Before I learned my body was fat, all I knew was I was a little bigger than other kids my age. I recognized this in small moments, but it didn’t feel too significant.
There was the time my kindergarten best friend and I were in the backseat of her mom’s car, and I glanced over to see her sitting with her thighs easily pressed together. The size of one of my legs took up the same width as both of hers. Where her legs were thin branches that could rest beside one another, mine were sprawling tree trunks I could only bring together with effort.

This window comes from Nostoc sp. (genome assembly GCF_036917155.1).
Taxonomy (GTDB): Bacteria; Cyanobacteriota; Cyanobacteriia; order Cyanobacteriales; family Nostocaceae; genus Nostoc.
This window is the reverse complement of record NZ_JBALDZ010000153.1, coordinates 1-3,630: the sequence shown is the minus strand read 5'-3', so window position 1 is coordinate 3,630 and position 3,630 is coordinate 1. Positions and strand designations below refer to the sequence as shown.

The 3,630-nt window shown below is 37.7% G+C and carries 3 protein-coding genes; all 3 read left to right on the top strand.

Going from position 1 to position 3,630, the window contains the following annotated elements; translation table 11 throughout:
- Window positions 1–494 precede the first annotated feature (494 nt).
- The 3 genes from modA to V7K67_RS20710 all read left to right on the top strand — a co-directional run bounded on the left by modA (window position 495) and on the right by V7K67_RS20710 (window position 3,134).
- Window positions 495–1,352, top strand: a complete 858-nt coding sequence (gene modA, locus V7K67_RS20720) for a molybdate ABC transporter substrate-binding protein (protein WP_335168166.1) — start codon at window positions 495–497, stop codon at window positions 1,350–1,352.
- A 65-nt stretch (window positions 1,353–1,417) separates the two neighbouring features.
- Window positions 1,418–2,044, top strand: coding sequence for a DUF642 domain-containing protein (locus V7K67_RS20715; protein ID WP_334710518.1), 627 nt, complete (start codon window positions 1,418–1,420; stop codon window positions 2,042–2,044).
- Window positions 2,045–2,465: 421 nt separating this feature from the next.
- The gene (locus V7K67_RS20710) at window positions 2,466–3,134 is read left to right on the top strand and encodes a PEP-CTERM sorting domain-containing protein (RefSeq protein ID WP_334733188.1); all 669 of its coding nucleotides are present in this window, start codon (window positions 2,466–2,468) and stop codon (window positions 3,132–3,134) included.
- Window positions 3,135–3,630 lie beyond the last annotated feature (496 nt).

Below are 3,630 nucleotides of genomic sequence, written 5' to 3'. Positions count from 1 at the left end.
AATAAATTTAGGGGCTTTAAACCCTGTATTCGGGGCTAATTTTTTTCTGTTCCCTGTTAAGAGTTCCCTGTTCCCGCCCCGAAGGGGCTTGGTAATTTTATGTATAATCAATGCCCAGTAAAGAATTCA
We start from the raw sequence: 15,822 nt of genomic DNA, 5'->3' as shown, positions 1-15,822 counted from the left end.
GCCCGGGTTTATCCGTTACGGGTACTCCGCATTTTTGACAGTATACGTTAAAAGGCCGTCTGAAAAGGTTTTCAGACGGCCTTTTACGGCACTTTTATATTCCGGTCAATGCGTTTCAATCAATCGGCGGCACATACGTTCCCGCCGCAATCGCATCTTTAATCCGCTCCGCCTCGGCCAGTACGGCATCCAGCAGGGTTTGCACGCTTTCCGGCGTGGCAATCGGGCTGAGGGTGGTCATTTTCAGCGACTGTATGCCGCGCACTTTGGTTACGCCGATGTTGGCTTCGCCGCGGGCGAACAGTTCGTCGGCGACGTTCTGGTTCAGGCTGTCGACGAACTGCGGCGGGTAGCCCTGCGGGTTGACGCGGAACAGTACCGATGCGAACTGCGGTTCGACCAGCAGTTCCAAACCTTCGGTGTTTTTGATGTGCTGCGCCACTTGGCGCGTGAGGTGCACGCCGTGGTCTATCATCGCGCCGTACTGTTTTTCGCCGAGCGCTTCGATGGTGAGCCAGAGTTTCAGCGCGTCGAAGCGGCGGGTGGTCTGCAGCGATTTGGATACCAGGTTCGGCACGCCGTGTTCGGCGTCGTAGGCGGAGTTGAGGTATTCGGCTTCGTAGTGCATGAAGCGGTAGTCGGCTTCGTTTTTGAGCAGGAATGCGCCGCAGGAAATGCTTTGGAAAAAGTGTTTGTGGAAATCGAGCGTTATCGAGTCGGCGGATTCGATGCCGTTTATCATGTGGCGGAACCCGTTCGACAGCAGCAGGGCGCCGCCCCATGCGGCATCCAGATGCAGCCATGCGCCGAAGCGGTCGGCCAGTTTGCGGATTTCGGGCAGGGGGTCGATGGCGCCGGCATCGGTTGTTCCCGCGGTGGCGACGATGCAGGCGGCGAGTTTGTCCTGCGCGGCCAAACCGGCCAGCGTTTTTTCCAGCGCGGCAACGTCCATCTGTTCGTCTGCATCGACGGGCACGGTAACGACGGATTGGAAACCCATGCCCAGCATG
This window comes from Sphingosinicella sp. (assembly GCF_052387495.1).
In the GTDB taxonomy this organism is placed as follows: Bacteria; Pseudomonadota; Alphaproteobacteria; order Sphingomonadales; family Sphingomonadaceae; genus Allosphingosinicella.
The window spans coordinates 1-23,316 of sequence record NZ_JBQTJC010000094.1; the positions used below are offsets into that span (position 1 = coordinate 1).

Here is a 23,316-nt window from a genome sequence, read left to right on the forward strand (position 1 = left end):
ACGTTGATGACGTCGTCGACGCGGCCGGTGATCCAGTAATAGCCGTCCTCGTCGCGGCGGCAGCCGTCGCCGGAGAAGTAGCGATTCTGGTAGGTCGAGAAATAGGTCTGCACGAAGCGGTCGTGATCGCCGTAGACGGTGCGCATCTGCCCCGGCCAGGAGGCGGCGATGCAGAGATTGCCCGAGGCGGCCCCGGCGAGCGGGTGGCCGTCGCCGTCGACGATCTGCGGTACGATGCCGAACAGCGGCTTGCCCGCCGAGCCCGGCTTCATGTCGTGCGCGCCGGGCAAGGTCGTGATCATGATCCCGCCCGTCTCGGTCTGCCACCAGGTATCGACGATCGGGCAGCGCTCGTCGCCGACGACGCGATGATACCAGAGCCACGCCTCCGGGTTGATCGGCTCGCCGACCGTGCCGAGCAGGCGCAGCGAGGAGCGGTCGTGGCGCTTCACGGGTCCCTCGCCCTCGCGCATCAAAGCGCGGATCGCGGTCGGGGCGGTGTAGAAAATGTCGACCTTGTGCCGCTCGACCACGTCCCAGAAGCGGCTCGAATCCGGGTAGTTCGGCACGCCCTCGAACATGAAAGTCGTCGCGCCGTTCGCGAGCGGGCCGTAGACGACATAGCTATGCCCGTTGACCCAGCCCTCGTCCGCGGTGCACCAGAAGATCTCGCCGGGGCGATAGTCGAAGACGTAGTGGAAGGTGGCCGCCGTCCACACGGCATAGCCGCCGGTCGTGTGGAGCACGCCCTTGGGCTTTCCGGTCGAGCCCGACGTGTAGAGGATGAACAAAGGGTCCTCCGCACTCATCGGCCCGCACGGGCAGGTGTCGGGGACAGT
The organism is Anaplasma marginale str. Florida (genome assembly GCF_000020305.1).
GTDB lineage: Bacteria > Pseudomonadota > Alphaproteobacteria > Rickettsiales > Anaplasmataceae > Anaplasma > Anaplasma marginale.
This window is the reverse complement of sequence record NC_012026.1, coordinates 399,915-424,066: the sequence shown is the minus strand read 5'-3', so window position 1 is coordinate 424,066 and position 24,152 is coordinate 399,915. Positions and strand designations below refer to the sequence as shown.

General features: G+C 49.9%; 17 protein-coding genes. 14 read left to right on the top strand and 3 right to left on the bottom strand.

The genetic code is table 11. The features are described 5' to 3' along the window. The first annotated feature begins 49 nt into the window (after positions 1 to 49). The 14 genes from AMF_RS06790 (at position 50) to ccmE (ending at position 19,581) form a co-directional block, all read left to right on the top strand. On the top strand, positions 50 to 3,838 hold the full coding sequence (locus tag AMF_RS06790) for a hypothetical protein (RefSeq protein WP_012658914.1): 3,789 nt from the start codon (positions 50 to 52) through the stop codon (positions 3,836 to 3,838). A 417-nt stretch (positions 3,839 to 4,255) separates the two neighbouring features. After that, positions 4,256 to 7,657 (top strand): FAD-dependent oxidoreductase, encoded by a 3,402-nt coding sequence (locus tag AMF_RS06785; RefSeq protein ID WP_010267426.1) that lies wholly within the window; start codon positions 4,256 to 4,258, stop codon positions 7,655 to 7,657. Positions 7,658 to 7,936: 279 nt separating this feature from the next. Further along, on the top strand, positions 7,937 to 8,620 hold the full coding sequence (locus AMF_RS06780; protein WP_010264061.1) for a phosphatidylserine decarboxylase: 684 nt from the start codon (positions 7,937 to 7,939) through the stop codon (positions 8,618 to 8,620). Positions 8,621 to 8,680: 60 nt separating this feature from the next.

Or the time a thick layer of fresh snow had fallen in the backyard of our Connecticut home and my cousin and I decided it was the perfect time to go out and play. Armed with plastic sleds, we ran and jumped onto them, ready to glide down the hill. But he was the only one soaring on top of the ice. My body and the sled sunk into the snow with a loud crunch.
Or the time I visited a friend and she wanted to play outside in the melting snow. I hadn’t worn snow pants, so she grabbed an extra pair from her older sister. They barely fit up my thighs, let alone over my belly. Rather than admit this out loud, I pretended I suddenly felt sick and had to go home.
I just knew I was different. Big. Bigger. But it took some time before I knew that I was fat.